PROBLEM: Let p be a prime number. Show that the binomial coefficient $\binom{2p}{p}$ is congruent to $2$ mod p.


$\binom{2p}{p}=\frac{(2p)!}{p!(2p-p)!}=\frac{(2p)!}{p!p!}=\frac{2*4*..*2p}{p!p!}=\frac{2(1*2*..*p)}{p!p!}=\frac{2*p!}{p!p!}=\frac{2}{p!} \equiv 2 \mod p$

I am unsure of my last step. Can someone tell me if I am correct or not?

  • 6
    $\begingroup$ $(2p)!=1 \cdot 2 \cdot 3 \cdot 4 \dotsb (2p-1) \cdot 2p$. That is where you have made the first error. The second error is where you made $p!$ disappear in the last step. Note that $p! \equiv 0 \pmod{p}$, hence not invertible modulo $p$. $\endgroup$ – Anurag A Jun 1 '14 at 23:50
  • $\begingroup$ Careful. $(2p)! = (2p) \cdot (2p - 1) \cdot (2p - 2) ... \cdot 4 \cdot 3 \cdot 2$. $\endgroup$ – Kaj Hansen Jun 1 '14 at 23:50
  • $\begingroup$ You seem to have confused the factorial with the double factorial. $\endgroup$ – Lucian Jun 2 '14 at 6:19
  • $\begingroup$ Lucas' theorem gives this result immediately, and is nice to know about anyway. $\endgroup$ – Jyrki Lahtonen Jun 2 '14 at 19:16

An alternative proof is to use the good old identity


and to note that $\binom{p}{j}\equiv 0\pmod{p}$ for $0<j<p$ and $\equiv 1\pmod{p}$ for $j=0,p$.

  • $\begingroup$ Note you proved it is $=0\mod p^2$, unless I am missing something. $\endgroup$ – Pedro Tamaroff Jun 2 '14 at 0:05
  • 1
    $\begingroup$ @PedroTamaroff I think it proves that (in addition) $\binom{2p}{p}\equiv 2\pmod{p^2}$, doesn't it? $\endgroup$ – mathse Jun 2 '14 at 0:08
  • 1
    $\begingroup$ Yes, that's what I mean. =) $\endgroup$ – Pedro Tamaroff Jun 2 '14 at 0:12

When one does number theory, "fractions" can easily lead to error, it is better to keep things "flat." Let $w=\binom{2p}{p}$. Then $$(2p)!=wp!p!.$$ Note that $(2p)!=(2p)(2p-1)(2p-2)\cdots (p+1)p!$. Substituting, and doing a bit of cancelling, we get $$(2)(p+1)(p+2)\cdots (2p-1)=w(p-1)!.$$ But note that $(p+1)(p+2)\cdots (2p-1)\equiv (p-1)!\pmod{p}$. Since $(p-1)!\not\equiv 0\pmod{p}$, we can cancel, and obtain $w\equiv 2\pmod{p}$.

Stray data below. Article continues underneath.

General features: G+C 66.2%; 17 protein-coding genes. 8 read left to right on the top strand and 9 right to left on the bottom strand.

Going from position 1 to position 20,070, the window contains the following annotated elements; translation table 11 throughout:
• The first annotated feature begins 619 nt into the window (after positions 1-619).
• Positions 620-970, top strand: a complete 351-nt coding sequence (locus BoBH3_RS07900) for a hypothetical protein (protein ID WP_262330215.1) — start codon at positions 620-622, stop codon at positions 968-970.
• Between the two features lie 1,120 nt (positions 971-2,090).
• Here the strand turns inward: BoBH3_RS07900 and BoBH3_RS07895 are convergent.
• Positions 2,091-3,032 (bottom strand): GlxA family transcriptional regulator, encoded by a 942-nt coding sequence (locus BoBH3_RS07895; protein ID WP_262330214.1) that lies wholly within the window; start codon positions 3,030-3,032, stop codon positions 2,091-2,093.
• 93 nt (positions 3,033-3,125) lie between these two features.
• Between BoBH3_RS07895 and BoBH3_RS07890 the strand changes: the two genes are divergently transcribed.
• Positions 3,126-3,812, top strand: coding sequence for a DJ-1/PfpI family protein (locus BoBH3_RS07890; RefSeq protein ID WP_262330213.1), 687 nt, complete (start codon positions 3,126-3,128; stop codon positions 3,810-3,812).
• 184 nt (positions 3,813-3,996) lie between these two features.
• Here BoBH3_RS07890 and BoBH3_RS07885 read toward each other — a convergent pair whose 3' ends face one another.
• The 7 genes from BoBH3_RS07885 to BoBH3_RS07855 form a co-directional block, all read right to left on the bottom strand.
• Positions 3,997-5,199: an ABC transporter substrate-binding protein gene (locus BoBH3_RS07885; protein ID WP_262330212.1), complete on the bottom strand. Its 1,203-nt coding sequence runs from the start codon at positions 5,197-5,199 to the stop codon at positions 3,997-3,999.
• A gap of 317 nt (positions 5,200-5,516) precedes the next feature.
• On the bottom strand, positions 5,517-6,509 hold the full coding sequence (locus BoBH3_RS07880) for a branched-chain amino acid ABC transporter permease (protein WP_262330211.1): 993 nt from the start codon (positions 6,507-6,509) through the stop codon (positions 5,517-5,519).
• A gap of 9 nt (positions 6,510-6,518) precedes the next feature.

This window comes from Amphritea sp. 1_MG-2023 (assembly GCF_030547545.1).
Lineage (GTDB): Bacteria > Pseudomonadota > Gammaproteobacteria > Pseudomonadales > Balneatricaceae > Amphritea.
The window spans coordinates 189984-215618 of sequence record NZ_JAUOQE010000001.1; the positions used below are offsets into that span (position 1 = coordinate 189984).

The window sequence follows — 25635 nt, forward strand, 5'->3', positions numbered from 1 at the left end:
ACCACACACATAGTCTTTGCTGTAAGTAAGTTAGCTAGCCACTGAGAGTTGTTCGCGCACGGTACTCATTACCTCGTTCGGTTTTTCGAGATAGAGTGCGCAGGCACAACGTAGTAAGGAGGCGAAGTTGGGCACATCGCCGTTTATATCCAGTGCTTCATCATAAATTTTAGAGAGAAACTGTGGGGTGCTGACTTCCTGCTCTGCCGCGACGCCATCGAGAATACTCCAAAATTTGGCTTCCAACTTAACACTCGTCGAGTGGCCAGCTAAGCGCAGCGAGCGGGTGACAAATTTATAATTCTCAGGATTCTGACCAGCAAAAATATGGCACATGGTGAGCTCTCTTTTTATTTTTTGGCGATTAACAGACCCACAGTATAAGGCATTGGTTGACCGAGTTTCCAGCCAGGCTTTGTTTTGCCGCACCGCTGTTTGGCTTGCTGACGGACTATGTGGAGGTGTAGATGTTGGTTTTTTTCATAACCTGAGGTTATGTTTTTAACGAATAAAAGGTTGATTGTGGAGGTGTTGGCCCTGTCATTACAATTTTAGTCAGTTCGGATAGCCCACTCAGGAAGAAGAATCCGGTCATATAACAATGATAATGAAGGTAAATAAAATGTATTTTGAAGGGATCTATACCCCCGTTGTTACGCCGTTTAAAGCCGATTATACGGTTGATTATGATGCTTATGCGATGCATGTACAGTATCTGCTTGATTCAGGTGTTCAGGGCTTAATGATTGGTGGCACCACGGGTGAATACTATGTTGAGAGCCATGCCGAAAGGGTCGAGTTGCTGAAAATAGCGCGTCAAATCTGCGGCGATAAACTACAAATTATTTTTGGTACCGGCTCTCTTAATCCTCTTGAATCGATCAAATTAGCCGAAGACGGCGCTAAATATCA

Remark: The solution by mathse is nicer, and yields immediately the improved congruence $\binom{2p}{p}\equiv 2\pmod{p^2}$. This is also obtainable with the approach above. The result holds for $p=2$. And when $p\gt 2$, the product $(p+1)(p+2)\cdots (2p-1)$ is congruent to $(1)(2)\cdots(p-1)$ modulo $p^2$. For imagine multiplying out $(p+1)(p+2)\cdots (p+p-1)$. We get some terms that involve powers of $p\ge 2$, and the term $p(1+2+\cdots +(p-1))$, and finally the term $(1)(2)\cdots(p-1)$. If $p$ is odd, then $1+2+\cdots +(p-1)$ is divisible by $p$


First verify that it's true for the only even prime $2$.

$\displaystyle \binom{4}{2} = 6 \equiv 2 \pmod 2$

That leaves you to prove it only for odd prime $p$.

$\displaystyle \binom{2p}{p} = \frac{(2p)!}{p!p!} = \frac{(2p)(2p-1)...(2)(1)}{p!(p)(p-1)...(2)(1)}$

Cancelling terms, we get:

$\displaystyle \frac{(2p)(2p-1)...(p+1)}{p!} = \frac{(2p)(2p-1)...[2p-(p-1)]}{p!} = 2\frac{(2p-1)...[2p-(p-1)]}{(p-1)!}$

Working $\mod p$, the expression becomes:

$\displaystyle 2\frac{(-1)(-2)...[-(p-1)]}{(p-1)!}$

Since $p$ is an odd prime, there are an even number of terms in the numerator, so the expression is:

$\displaystyle 2\frac{(p-1)!}{(p-1)!} = 2$

Hence $\displaystyle \binom{2p}{p} \equiv 2 \pmod{p}$, as required.


Your Answer

By clicking “Post Your Answer”, you agree to our terms of service, privacy policy and cookie policy

Not the answer you're looking for? Browse other questions tagged or ask your own question.